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Tarragon (Artemisia dracunculus)

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Also listed as: Artemesia dracunculus
Related terms
Background
Evidencetable
Tradition
Dosing
Safety
Interactions
Attribution
Bibliography

Related Terms
  • Acetylcoumarin, acetylenes, aglycone, alkamide, allo-ocimene, alpha-terpinolene, alpha-trans-ocimene, anethole, artemidin, artemidinol, artemidiol, Artemisia absinthium, Artemisia argvi, Artemisia biennis, Artemisia cana, Artemisia dracunculus, Artemisia frigida, Artemisia longifolia, Artemisia ludoviciana, Asteraceae (family), benzodiadepines, beta-ocimene, beta-pinene, bicyclogermacrene, bornyl acetate, butylisocoumarin, caffeoylquinic acid, capillarin, capillarin isovalerate, coumarins, davidigenin, demethoxycapillarisin, diacetoxycoumarin, dimethylcoumarin, dracumerin, dragon, dragon mugwort, dragoncillo (Spanish), dragon's-wort, (E)-beta-ocimene, epoxyartemidin, esdragon (French), estragăo (Portuguese), estragole, estragon, flavanone, French tarragon, glycoside-7-rhamnonaringin, herbe au dragon (French), herniarine, hydroxyartemidin, hydroxycapillarin, hydroxycoumarin, limonene, methoxycoumarin, methoxydihydroartemidin, methoxydihydrochalcone, methoxypsoralen, methylchavicol, methylcoumarin, methyleugenol, monoterpenes, naringenin, neopellitorine, nepellitorine, octatriene, pellitorine, pentadiyne, phenols, pinene, piperitone, Russian tarragon, rutin, silky wormwood, tarrilin, trans-anethole, Turkish tarragon, vomifoliol A glucosides.
  • Note: This monograph does not cover Tagetes lucida Cav. (syn. T. florida Sweet, T. schiedeana Less.), which is also known as Mexican tarragon and Texas tarragon. Tagetes belongs to the same family as Artemisia but to a different botanical tribe.

Background
  • Tarragon is a perennial herb of the Asteraceae family and is related to wormwood. Tarragon is widely used to flavor food. The plant's fragrant leaves give foods an anise-like flavor.
  • Tarragon has a long tradition of use as a tea in the West and in Asia for treating upset stomach. It has been studied in combination with ginger and cardamom as a treatment for vomiting and nausea. Tarragon has also been studied as an herb to help manage blood sugar.
  • Tarragon contains estragole, a compound which may cause liver cancer. However, the amount of estragole from short-term use of herbs and supplements in adults at recommended doses does not seem to have a high cancer risk.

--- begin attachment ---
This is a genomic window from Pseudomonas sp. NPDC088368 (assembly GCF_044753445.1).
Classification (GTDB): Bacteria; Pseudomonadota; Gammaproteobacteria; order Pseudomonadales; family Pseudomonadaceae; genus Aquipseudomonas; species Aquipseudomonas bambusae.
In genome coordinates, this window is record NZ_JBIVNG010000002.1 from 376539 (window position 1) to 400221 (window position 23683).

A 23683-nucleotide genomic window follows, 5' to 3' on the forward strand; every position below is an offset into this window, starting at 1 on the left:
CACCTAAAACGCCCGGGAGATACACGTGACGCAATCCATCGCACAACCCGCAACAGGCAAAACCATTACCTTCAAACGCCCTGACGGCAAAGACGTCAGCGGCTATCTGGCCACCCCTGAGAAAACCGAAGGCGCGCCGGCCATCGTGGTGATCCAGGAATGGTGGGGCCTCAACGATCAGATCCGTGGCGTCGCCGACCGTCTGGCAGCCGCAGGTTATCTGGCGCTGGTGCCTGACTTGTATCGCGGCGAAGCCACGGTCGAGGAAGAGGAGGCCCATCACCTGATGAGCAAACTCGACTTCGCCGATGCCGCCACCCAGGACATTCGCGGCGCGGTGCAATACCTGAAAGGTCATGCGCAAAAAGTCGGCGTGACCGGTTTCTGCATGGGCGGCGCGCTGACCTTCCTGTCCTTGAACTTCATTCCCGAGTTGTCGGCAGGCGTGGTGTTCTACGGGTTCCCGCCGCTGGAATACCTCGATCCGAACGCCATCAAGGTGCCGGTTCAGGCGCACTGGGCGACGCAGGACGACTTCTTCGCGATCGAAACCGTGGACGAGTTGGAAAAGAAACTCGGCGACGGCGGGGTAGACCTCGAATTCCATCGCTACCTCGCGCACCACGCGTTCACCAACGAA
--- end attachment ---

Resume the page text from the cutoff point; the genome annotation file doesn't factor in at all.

Evidence Table

These uses have been tested in humans or animals. Safety and effectiveness have not always been proven. Some of these conditions are potentially serious, and should be evaluated by a qualified healthcare provider. GRADE *


Tarragon, in combination with ginger and cardamom, may reduce nausea and vomiting following surgery. The effects of tarragon alone cannot be determined from this study. Additional research is needed before conclusions can be drawn.

C
* Key to grades

A: Strong scientific evidence for this use
B: Good scientific evidence for this use
C: Unclear scientific evidence for this use
D: Fair scientific evidence for this use (it may not work)
F: Strong scientific evidence against this use (it likley does not work)


Tradition / Theory

The below uses are based on tradition, scientific theories, or limited research. They often have not been thoroughly tested in humans, and safety and effectiveness have not always been proven. Some of these conditions are potentially serious, and should be evaluated by a qualified healthcare provider. There may be other proposed uses that are not listed below.

  • Allergies, antacid, anti-inflammatory, appetite stimulant, blood thinner, cancer, diabetes, digestive aid, epilepsy, flavoring agent, food allergies, infection in stomach ulcers, metabolic disorders, muscle mass/body mass, painful menstruation, rabies, sedation, snake venom antidote, toothache, uterine cancer, uterine complaints.

Dosing